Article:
Samjeondo Monument

From Wikipedia, the free encyclopedia
Jump to navigation Jump to search
Samjeondo Monument
Samjeondo Monument 01.JPG
Korean name
Revised Romanization Samjeondobi
McCune–Reischauer Samjŏndobi

The Samjeondo Monument is a monument marking Joseon Korea's submission to Manchu Qing Dynasty in 1636 after Second Manchu invasion of Korea. its original name was Daecheong Hwangje Gongdeok Bi (大淸皇帝功德碑) which means the stele to the merits and virtues of the Emperor of Great Qing. Initially erected at Samjeondo, near the Sambatnaru crossing point of the Han River, it was thereafter buried and erected again several times. It is nowadays designated as the 101st Historic site of South Korea.


Following the siege of Namhansanseong, King Injo of Joseon had to surrender and was forced to accept vassal status to the Manchu Empire in 1636. The following year, Hong Taiji, Emperor of the Qing Dynasty, ordered King Injo to put up a monument "in honor of the excellent virtues of the Qing Emperor". In 1639 it was erected at Samjeondo, where the ceremony of surrender had been conducted.[1] Inscriptions were written in Manchu and Mongolian on the front side and in Hanja on the back; they have almost identical contents. The Hanja version was composed by Yi Gyeongseok (李景奭), and the rest seem to have been translated from it.

Samjeondo, meaning "crossing of the three fields", was located near the Sambatnaru, a major crossing point of the Han River in early Joseon times. The Sambatnaru way was the shortest route to the stronghold of Gwangju and the southern provinces. It was also the one most often used to visit the tomb of King Taejong at the foot of Mt. Daemosan.


Because of the strong emotional charge attached to it, this monument has been buried down and then erected again several times from 1639 till nowadays.

  • 1895. The monument was buried down as a result of the Treaty of Shimonoseki that concluded the First Sino-Japanese War(1894-1895).
  • 1913. The monument is erected again.
  •  ???. The monument is buried down after 1945. During Syngman Rhee's presidency (1948–1960), orders were given to destroy the stele, but the Ministry of Culture had it buried instead.[2]
  • 1957. South Korean Government appoints the site as Historic Site No 101 (1957/02/01).[3]
  • 1963. The monument comes again to the eyes due to a flood of the river.
  • 1983. Monument is placed in a park, 37.503351 N,127.107083 E,[4][5] i.e. in Seokchon-dong, Songpa-gu, Seoul, South Korea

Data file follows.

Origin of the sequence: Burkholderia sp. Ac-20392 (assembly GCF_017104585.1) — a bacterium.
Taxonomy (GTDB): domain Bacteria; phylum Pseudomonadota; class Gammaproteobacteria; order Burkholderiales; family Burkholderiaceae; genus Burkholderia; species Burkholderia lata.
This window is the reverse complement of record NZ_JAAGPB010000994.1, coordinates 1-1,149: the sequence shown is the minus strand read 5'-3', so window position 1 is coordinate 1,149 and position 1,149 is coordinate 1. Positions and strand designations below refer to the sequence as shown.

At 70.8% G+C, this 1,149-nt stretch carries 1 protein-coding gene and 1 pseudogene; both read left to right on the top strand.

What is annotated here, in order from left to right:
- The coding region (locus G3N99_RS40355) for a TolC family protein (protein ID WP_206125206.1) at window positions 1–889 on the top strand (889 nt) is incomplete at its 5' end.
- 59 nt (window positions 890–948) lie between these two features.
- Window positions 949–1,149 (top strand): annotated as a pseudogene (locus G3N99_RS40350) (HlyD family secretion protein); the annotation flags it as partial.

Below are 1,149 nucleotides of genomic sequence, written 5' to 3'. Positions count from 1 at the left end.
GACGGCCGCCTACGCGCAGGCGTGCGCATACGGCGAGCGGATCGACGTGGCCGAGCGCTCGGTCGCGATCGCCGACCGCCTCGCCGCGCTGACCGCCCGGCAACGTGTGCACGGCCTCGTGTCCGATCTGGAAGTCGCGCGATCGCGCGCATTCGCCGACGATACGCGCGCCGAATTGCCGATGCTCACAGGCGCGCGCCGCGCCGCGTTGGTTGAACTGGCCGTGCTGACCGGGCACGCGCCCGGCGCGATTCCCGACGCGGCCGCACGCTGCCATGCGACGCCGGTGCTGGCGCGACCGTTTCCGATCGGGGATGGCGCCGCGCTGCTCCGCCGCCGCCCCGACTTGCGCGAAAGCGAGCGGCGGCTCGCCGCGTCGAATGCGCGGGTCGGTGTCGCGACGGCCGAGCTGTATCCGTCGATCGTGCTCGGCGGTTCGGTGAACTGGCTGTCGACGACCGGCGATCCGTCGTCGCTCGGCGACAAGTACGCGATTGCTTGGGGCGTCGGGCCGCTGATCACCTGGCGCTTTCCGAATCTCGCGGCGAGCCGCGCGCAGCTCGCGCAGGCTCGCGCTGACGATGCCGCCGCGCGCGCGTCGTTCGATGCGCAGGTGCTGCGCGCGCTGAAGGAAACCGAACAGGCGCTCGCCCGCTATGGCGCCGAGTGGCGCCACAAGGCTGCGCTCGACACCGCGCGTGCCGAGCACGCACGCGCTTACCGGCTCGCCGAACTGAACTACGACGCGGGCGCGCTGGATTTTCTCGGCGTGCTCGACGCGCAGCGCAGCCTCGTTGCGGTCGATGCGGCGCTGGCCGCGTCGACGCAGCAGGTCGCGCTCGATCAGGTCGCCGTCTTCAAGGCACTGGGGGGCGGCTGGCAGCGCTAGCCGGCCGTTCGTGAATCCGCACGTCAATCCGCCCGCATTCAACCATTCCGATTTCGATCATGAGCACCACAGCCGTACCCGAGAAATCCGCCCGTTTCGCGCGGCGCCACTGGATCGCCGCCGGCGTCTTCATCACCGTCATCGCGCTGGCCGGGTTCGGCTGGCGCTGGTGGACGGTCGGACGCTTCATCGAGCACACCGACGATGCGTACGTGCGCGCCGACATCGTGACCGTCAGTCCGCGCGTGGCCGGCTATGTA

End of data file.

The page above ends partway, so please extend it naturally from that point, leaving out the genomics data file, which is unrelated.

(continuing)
• 2010. Monument is relocated 37.510407 N, 127.101635 E.[6][7]


  • in Manchu: Daicing gurun-i Enduringge Han-i gung erdemui bei (Samjeondo Monument-Manchu.png)
  • in Mongolian: Dayičing ulus-un Boγda Qaγan-u erdem bilig-i daγurisγaγsan bei (Samjeondo Monument-Mongolian.png)
  • in Hanja: Daecheong Hwangje Gongdeok Bi (大清皇帝功德碑)

which can be translated as "the stele to the merits and virtues of the Emperor of Great Qing."



Both the Manchu and Koreans saw the inscription as the litmus test for Korea's attitude toward the Manchu Emperor, so King Injo frayed his nerves to it. As a result, it greatly flattered the Manchus; namely, the inscription narrates how the king of Korea came to attach himself to the virtue of the Manchu Emperor from a Korean point of view. Although one-sided, it provides a concise account of the Manchu-Korean relationship.

The inscription starts with the description of the second Manchu campaign against Korea in 1636. The Manchu army besieged the Namhan fortress, where King Injo took refuge. He admitted his guilt, accepted the imperial edict and surrendered at Samjeondo. Since Hong Taiji felt compassion for the king, he mercifully sent the king back to the capital and rapidly withdrew the army without doing harm to the people.

In the next paragraph, the inscription traces the history back to the Battle of Sarhū in 1619. The Korean army, led by Gang Hong-rip, put on the appearance of supporting the Ming Dynasty but surrendered to the Manchus. However, all of the soldiers except the high-ranking ones were released by Nurhaci, and the inscription emphasizes the merciful act. Since Korea still displayed disobedient behavior, Hong Taiji commenced the first Manchu invasion of Korea in 1627. He did not overthrow the kingdom but established a Confucian "elder brother-younger brother" relationship. The inscription then goes on to describe the second Manchu campaign. When Hong Taiji declared the new dynasty of Qing in 1636, Korea did not accept it even though the Empire announced a war. The inscription stressed his benevolent acts during the war.

Next, the inscription explains the background of erection of the monument. It says that the king voluntarily erected the monument at Samjeondo to let the excellent virtue of the Emperor be known around the world.

Finally, the inscription summarizes the entire course of events in verse.[original research?]


See also[edit]


  1. ^ Kang, David C. (2010). East Asia Before the West: Five Centuries of Trade and Tribute. Columbia University Press. pp. 104–105.
  2. ^ Keith L. Pratt et al. (editors), Korea: A Historical and Cultural Dictionary (London: Routledge, 2004), page 401.
  3. ^ Songpa-gu Office. "Samjeondo Monument". Songpa-gu Office. Archived from the original on 7 July 2012. Retrieved 29 August 2011.
  4. ^ "Google Map". Retrieved 29 August 2011.
  5. ^ "Panoramio". Retrieved 29 August 2011.
  6. ^ "Google Map". Retrieved 29 August 2011.
  7. ^ "Panoramio". Retrieved 29 August 2011.

External links[edit]

Coordinates: 37°30′38″N 127°6′6″E / 37.51056°N 127.10167°E / 37.51056; 127.10167